SAHIWAL: When the 25-KV transformer of village 96/9-L on Pakpattan-Sahiwal Road died last week, the residents were given two options by the Multan Electric Power Company: get the transformer repaired either from the company’s workshop or from a private workshop.
The problem with the company’s workshop was that it was already full of sick transformers and the village transformer would take two months to be repaired. The private workshop would fix the issue in three or four days, but it would cost Rs22,000 to Rs25,000.
Nadeem, of the village, says Mepco officials asked the 90 connection holders, who were affected by the transformer, to chip in money and get the electricity restored in four days.
Mepco, however, treats its urban consumers differently when the matter is of a burnt transformer. Whenever any transformer breaks down in any urban locality, Mepco staffers either install a new transformer laden on a trolley or repair it within hours. This has been happening since the inception of the summer.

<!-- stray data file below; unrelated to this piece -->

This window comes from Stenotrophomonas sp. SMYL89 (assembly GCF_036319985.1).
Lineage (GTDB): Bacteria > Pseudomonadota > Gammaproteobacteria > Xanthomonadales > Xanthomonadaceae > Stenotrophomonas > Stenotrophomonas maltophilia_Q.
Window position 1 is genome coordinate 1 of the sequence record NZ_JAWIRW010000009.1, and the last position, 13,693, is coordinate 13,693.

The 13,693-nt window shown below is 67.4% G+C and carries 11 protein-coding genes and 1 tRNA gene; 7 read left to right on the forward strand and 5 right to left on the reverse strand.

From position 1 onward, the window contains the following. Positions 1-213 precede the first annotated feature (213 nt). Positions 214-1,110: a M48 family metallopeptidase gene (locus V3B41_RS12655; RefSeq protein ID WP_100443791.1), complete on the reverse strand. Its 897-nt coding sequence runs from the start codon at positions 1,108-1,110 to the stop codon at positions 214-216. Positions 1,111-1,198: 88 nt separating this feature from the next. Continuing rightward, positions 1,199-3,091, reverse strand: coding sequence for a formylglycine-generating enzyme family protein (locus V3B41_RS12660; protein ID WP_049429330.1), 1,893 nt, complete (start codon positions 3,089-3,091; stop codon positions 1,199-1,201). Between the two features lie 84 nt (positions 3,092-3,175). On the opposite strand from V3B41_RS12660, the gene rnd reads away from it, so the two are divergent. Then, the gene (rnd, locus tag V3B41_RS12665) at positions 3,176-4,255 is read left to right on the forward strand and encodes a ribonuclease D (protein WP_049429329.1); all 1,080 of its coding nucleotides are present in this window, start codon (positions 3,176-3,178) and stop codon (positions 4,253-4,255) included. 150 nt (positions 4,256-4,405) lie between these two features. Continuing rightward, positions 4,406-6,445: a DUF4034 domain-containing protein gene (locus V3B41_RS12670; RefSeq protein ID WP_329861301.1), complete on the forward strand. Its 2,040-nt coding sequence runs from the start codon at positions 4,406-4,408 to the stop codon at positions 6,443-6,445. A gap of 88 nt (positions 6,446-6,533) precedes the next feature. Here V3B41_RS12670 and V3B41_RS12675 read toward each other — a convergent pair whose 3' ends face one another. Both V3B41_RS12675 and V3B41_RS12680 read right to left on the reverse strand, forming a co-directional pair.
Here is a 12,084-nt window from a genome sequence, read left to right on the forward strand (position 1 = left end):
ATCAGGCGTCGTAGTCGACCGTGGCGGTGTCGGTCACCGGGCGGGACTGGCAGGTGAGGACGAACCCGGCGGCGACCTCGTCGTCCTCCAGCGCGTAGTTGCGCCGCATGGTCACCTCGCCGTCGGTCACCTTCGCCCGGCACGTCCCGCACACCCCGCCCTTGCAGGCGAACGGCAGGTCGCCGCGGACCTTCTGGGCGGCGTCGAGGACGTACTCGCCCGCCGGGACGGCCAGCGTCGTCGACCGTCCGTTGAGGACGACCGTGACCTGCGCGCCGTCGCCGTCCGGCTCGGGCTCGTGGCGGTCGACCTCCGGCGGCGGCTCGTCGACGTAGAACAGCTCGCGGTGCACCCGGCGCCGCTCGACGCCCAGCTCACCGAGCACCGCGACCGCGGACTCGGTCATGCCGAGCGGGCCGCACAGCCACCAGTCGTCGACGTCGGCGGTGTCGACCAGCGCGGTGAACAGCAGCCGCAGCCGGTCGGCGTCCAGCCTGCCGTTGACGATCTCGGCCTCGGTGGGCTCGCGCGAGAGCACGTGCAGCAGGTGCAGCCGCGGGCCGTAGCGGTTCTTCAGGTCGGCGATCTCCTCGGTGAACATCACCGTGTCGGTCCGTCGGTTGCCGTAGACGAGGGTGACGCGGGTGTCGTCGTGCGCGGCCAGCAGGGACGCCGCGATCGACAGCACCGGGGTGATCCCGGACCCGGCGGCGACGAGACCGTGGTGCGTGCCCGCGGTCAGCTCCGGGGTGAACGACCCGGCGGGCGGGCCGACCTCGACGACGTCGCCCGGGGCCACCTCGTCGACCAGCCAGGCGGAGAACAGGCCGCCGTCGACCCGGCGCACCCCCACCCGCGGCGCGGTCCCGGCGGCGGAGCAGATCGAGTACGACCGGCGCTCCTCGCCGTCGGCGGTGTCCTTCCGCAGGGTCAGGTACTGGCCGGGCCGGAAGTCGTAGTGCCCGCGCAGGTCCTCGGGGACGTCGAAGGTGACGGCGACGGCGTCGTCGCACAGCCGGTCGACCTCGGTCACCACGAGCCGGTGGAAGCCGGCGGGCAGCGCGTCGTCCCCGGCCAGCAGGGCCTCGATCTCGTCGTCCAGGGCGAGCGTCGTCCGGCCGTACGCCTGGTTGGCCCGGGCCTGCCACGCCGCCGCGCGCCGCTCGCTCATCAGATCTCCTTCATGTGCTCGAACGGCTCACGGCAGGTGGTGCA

This correspondent visited two private transformers workshops in the city. Ustad Rasheed and Ustad Salamat run them on Friends Cinema Road and Arifwala Road. Both workshops are full of Mepco transformers.
Ustad Rasheed told Dawn every day they repaired seven or eight transformers. He said that during loadshedding hours, transformers died because of extra demand of power.
Waqas, of 132/12-L, Chichawatni, was sitting on the workshop, pleading the mechanics to repair their transformer at the earliest.
He told Dawn the village transformer, installed at Masjiswala Chowk, had broken down two times in the last one month, and every time, the villagers had got it repaired.
Mepco Executive Officer Chaughary Asghar denied any disparity between rural and urban consumers in provision of transformers. He said linemen replaced 90 per cent of the burnt transformer with the new one within hours while only 10 per cent of the transformers were dispatched to workshops. He said the company had no trolley transformers for villages.
A Mepco insider told Dawn there were 14 trolley transformers for the Sahiwal city, and five for the Chichawatni city.
“The only option left with us for the 500 villages of the disturb is to get repaired their transformers in case the new ones are not available,” Mr Asghar said.
Basir Ahmed, of village 96/9-L, says the village has been without electricity for the last four days. He says no Mepco official came to get down the transformer as villagers have not arranged Rs20,000 for its repair.
Published in Dawn, July 3rd, 2016